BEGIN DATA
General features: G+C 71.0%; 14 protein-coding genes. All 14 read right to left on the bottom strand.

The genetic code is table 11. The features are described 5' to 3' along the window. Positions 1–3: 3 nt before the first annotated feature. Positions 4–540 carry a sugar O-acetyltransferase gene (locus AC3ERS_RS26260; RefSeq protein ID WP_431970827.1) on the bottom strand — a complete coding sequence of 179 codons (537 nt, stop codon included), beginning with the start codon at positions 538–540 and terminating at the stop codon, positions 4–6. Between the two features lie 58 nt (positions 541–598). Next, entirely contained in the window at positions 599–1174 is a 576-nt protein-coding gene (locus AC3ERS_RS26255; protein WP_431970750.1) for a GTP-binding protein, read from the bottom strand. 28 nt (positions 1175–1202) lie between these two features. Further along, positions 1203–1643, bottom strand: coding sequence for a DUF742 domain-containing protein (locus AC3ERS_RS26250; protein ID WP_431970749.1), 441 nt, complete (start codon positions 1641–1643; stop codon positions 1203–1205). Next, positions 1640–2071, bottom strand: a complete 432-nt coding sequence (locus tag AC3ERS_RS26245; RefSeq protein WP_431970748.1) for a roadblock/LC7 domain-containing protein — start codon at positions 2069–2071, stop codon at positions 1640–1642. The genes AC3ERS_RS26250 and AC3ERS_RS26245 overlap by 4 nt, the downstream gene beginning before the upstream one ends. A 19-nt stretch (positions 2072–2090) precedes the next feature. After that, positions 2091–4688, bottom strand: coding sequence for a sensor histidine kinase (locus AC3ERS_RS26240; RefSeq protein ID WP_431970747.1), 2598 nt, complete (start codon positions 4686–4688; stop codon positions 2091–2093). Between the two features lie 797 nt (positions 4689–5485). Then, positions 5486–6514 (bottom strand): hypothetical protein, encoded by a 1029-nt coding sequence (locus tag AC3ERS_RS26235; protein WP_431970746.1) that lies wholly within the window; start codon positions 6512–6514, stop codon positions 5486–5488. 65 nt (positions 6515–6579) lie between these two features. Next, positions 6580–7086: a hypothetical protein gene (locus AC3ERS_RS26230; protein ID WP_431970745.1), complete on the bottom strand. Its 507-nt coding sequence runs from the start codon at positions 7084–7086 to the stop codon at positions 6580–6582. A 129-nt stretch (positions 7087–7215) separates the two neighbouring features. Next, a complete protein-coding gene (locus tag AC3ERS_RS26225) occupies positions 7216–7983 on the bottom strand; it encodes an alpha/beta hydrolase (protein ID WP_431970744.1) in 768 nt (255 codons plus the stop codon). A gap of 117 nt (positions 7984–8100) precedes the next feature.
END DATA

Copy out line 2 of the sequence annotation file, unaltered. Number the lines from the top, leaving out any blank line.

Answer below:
The genetic code is table 11. The features are described 5' to 3' along the window. Positions 1–3: 3 nt before the first annotated feature. Positions 4–540 carry a sugar O-acetyltransferase gene (locus AC3ERS_RS26260; RefSeq protein ID WP_431970827.1) on the bottom strand — a complete coding sequence of 179 codons (537 nt, stop codon included), beginning with the start codon at positions 538–540 and terminating at the stop codon, positions 4–6. Between the two features lie 58 nt (positions 541–598). Next, entirely contained in the window at positions 599–1174 is a 576-nt protein-coding gene (locus AC3ERS_RS26255; protein WP_431970750.1) for a GTP-binding protein, read from the bottom strand. 28 nt (positions 1175–1202) lie between these two features. Further along, positions 1203–1643, bottom strand: coding sequence for a DUF742 domain-containing protein (locus AC3ERS_RS26250; protein ID WP_431970749.1), 441 nt, complete (start codon positions 1641–1643; stop codon positions 1203–1205). Next, positions 1640–2071, bottom strand: a complete 432-nt coding sequence (locus tag AC3ERS_RS26245; RefSeq protein WP_431970748.1) for a roadblock/LC7 domain-containing protein — start codon at positions 2069–2071, stop codon at positions 1640–1642. The genes AC3ERS_RS26250 and AC3ERS_RS26245 overlap by 4 nt, the downstream gene beginning before the upstream one ends. A 19-nt stretch (positions 2072–2090) precedes the next feature. After that, positions 2091–4688, bottom strand: coding sequence for a sensor histidine kinase (locus AC3ERS_RS26240; RefSeq protein ID WP_431970747.1), 2598 nt, complete (start codon positions 4686–4688; stop codon positions 2091–2093). Between the two features lie 797 nt (positions 4689–5485). Then, positions 5486–6514 (bottom strand): hypothetical protein, encoded by a 1029-nt coding sequence (locus tag AC3ERS_RS26235; protein WP_431970746.1) that lies wholly within the window; start codon positions 6512–6514, stop codon positions 5486–5488. 65 nt (positions 6515–6579) lie between these two features. Next, positions 6580–7086: a hypothetical protein gene (locus AC3ERS_RS26230; protein ID WP_431970745.1), complete on the bottom strand. Its 507-nt coding sequence runs from the start codon at positions 7084–7086 to the stop codon at positions 6580–6582. A 129-nt stretch (positions 7087–7215) separates the two neighbouring features. Next, a complete protein-coding gene (locus tag AC3ERS_RS26225) occupies positions 7216–7983 on the bottom strand; it encodes an alpha/beta hydrolase (protein ID WP_431970744.1) in 768 nt (255 codons plus the stop codon). A gap of 117 nt (positions 7984–8100) precedes the next feature.